"Woohoo! Let's hope we're first in line for take off!" a guy in front joked. The plane started to move and we slowly, ever so slowly, did an entire loop around the aiport.

"Uh, folks, this is Captain Smith from the cockpit. Uh ... traffic control asked us to loop around the airport. We're not really sure why, but we're now first in line for take-off and should be departing shortly."

As if I weren't nervous enough that our flight was delayed due to plane maintenance, now I had the added stress of worrying about why we needed to do a lap around the runway (a last check to see if any parts would fall off?) and why on earth the pilots would admit that they had no idea why we would do such a thing. Lie to us! Tell us we have too much fuel and needed to burn some off! Tell us our pilot lost a contact and wanted to circle around to look for it! But for the love of all that's good and light, do not tell us you have no friggin' clue why our plane had to do an entire lap around a deserted airport. Freaks us the fuck out.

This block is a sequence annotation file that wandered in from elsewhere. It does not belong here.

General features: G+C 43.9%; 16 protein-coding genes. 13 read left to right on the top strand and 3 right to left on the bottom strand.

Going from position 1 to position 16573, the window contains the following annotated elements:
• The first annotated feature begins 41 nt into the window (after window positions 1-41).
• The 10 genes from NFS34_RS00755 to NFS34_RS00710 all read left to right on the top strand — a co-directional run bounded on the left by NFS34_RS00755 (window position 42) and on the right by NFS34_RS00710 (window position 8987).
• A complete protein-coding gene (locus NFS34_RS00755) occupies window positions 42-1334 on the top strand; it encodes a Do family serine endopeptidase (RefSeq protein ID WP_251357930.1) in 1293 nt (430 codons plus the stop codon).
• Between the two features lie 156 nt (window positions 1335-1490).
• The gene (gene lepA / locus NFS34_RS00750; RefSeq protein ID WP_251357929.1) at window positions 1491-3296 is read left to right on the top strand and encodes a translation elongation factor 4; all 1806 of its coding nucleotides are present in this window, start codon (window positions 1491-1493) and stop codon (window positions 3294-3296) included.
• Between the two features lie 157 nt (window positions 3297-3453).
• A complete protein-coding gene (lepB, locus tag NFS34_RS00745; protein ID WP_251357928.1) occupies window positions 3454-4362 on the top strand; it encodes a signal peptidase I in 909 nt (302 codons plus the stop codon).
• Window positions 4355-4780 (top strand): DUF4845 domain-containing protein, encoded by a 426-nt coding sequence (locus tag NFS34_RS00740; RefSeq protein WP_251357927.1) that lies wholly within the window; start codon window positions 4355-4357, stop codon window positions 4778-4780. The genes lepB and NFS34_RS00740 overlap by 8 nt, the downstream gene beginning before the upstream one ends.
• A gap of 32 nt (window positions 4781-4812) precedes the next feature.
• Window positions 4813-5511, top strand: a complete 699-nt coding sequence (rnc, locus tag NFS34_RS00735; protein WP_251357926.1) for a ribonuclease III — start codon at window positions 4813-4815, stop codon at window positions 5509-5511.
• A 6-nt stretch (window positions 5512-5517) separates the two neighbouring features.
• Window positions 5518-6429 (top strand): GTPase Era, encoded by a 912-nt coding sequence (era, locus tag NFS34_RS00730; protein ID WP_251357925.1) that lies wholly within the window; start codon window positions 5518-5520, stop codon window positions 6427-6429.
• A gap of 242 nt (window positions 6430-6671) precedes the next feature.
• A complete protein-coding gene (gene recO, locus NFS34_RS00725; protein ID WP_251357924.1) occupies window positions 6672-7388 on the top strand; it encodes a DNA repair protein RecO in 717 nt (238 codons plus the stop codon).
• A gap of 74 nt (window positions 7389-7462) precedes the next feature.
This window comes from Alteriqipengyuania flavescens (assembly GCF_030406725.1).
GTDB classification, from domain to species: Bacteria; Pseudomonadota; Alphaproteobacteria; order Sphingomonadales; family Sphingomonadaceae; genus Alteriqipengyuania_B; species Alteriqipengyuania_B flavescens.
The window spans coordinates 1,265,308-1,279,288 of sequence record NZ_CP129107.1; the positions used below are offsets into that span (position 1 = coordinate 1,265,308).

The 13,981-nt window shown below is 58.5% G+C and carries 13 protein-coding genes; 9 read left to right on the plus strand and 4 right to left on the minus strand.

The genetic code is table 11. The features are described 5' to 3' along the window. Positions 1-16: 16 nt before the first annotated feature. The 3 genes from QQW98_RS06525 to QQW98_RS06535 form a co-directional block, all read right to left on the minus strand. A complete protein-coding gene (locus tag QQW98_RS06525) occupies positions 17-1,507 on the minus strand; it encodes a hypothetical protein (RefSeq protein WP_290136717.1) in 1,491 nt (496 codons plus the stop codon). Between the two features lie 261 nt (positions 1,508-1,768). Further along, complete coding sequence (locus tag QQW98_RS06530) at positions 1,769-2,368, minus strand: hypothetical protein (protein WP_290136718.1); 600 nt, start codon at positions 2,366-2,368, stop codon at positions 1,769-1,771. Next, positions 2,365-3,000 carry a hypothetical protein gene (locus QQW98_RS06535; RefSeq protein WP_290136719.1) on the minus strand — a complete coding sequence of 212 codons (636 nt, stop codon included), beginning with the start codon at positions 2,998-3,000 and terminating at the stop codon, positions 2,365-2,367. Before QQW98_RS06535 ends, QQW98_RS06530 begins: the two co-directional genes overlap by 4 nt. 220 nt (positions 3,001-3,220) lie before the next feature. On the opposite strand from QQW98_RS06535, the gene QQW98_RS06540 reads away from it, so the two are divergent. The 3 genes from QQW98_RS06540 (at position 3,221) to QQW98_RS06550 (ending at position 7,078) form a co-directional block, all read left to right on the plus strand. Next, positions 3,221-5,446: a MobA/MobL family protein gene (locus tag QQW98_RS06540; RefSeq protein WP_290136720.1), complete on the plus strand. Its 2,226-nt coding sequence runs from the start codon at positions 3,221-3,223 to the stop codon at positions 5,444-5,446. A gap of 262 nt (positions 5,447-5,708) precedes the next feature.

Lucky for me, though, the kid next to me threw up on himself just moments before take-off.
The proximity to the noxious fumes knocked me out for the duration of the flight.

When I came to, we had mercifully landed. It was 12:30 a.m. Since our plane was a small prop plane, we had to wait outside on the runway for them to bring us our carry-ons that had been stored below deck. Of course, mine was the last one off the belt. As I grabbed my bag and made a mad dash for freedom, I heard the pilots and flight attendant scream, "Have a good night!" behind me. They actually had the nerve to be upset with me for not kissing and hugging them goodbye and trying to make it to my family before Memorial Day had actually passed.

I turned around just long enough to scream back, "Good morning!" and vowed never again to travel on US Airways ... starting right after I've used that free voucher.

Sunday, May 10, 2009

Time to Get Chill

I recently watched an episode of The Real Housewives of New York, in which Kelly, some sort of cracked out socialite, schedules an appointment with someone and arrives 30 minutes late. In another, she arrives more than an hour late to her own party. Her own party! If anything, I'm around simply so no one walks off with a bottle of wine.